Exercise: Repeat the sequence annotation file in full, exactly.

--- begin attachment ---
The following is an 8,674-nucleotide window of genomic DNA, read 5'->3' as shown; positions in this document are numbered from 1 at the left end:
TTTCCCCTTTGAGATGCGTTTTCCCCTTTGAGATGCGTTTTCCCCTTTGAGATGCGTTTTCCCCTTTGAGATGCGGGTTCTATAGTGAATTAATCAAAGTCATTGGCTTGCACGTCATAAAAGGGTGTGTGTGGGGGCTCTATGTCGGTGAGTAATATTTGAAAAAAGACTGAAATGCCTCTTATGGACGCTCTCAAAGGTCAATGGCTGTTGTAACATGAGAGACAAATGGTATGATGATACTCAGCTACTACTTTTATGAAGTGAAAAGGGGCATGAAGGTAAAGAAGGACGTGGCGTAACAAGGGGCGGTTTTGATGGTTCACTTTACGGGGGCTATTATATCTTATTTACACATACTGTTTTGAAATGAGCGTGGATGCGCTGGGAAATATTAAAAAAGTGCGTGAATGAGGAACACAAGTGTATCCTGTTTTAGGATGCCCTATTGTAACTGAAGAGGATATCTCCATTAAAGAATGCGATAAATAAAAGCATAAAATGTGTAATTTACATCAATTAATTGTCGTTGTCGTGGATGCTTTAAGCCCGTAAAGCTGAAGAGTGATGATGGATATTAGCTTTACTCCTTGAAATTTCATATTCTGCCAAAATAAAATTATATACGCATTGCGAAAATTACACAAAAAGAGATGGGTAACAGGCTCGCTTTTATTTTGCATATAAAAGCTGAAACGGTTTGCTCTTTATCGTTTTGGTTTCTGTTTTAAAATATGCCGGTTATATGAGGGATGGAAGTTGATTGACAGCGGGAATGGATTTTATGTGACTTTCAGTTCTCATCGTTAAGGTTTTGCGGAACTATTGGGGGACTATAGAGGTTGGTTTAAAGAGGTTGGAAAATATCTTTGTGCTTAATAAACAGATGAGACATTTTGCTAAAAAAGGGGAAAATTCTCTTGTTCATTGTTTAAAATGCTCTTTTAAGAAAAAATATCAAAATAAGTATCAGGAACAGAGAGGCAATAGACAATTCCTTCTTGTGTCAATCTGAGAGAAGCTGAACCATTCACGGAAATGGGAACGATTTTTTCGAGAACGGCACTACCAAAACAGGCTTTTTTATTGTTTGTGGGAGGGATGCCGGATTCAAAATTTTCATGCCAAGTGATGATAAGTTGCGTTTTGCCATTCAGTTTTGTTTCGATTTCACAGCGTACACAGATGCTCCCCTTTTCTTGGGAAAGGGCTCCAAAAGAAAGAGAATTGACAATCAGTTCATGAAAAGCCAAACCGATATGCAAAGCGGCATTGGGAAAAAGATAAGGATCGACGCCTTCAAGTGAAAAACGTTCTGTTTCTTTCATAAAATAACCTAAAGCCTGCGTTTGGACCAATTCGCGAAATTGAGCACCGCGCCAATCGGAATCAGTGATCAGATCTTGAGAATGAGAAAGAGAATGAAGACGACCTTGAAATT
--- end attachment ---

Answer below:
The following is an 8,674-nucleotide window of genomic DNA, read 5'->3' as shown; positions in this document are numbered from 1 at the left end:
TTTCCCCTTTGAGATGCGTTTTCCCCTTTGAGATGCGTTTTCCCCTTTGAGATGCGTTTTCCCCTTTGAGATGCGGGTTCTATAGTGAATTAATCAAAGTCATTGGCTTGCACGTCATAAAAGGGTGTGTGTGGGGGCTCTATGTCGGTGAGTAATATTTGAAAAAAGACTGAAATGCCTCTTATGGACGCTCTCAAAGGTCAATGGCTGTTGTAACATGAGAGACAAATGGTATGATGATACTCAGCTACTACTTTTATGAAGTGAAAAGGGGCATGAAGGTAAAGAAGGACGTGGCGTAACAAGGGGCGGTTTTGATGGTTCACTTTACGGGGGCTATTATATCTTATTTACACATACTGTTTTGAAATGAGCGTGGATGCGCTGGGAAATATTAAAAAAGTGCGTGAATGAGGAACACAAGTGTATCCTGTTTTAGGATGCCCTATTGTAACTGAAGAGGATATCTCCATTAAAGAATGCGATAAATAAAAGCATAAAATGTGTAATTTACATCAATTAATTGTCGTTGTCGTGGATGCTTTAAGCCCGTAAAGCTGAAGAGTGATGATGGATATTAGCTTTACTCCTTGAAATTTCATATTCTGCCAAAATAAAATTATATACGCATTGCGAAAATTACACAAAAAGAGATGGGTAACAGGCTCGCTTTTATTTTGCATATAAAAGCTGAAACGGTTTGCTCTTTATCGTTTTGGTTTCTGTTTTAAAATATGCCGGTTATATGAGGGATGGAAGTTGATTGACAGCGGGAATGGATTTTATGTGACTTTCAGTTCTCATCGTTAAGGTTTTGCGGAACTATTGGGGGACTATAGAGGTTGGTTTAAAGAGGTTGGAAAATATCTTTGTGCTTAATAAACAGATGAGACATTTTGCTAAAAAAGGGGAAAATTCTCTTGTTCATTGTTTAAAATGCTCTTTTAAGAAAAAATATCAAAATAAGTATCAGGAACAGAGAGGCAATAGACAATTCCTTCTTGTGTCAATCTGAGAGAAGCTGAACCATTCACGGAAATGGGAACGATTTTTTCGAGAACGGCACTACCAAAACAGGCTTTTTTATTGTTTGTGGGAGGGATGCCGGATTCAAAATTTTCATGCCAAGTGATGATAAGTTGCGTTTTGCCATTCAGTTTTGTTTCGATTTCACAGCGTACACAGATGCTCCCCTTTTCTTGGGAAAGGGCTCCAAAAGAAAGAGAATTGACAATCAGTTCATGAAAAGCCAAACCGATATGCAAAGCGGCATTGGGAAAAAGATAAGGATCGACGCCTTCAAGTGAAAAACGTTCTGTTTCTTTCATAAAATAACCTAAAGCCTGCGTTTGGACCAATTCGCGAAATTGAGCACCGCGCCAATCGGAATCAGTGATCAGATCTTGAGAATGAGAAAGAGAATGAAGACGACCTTGAAATT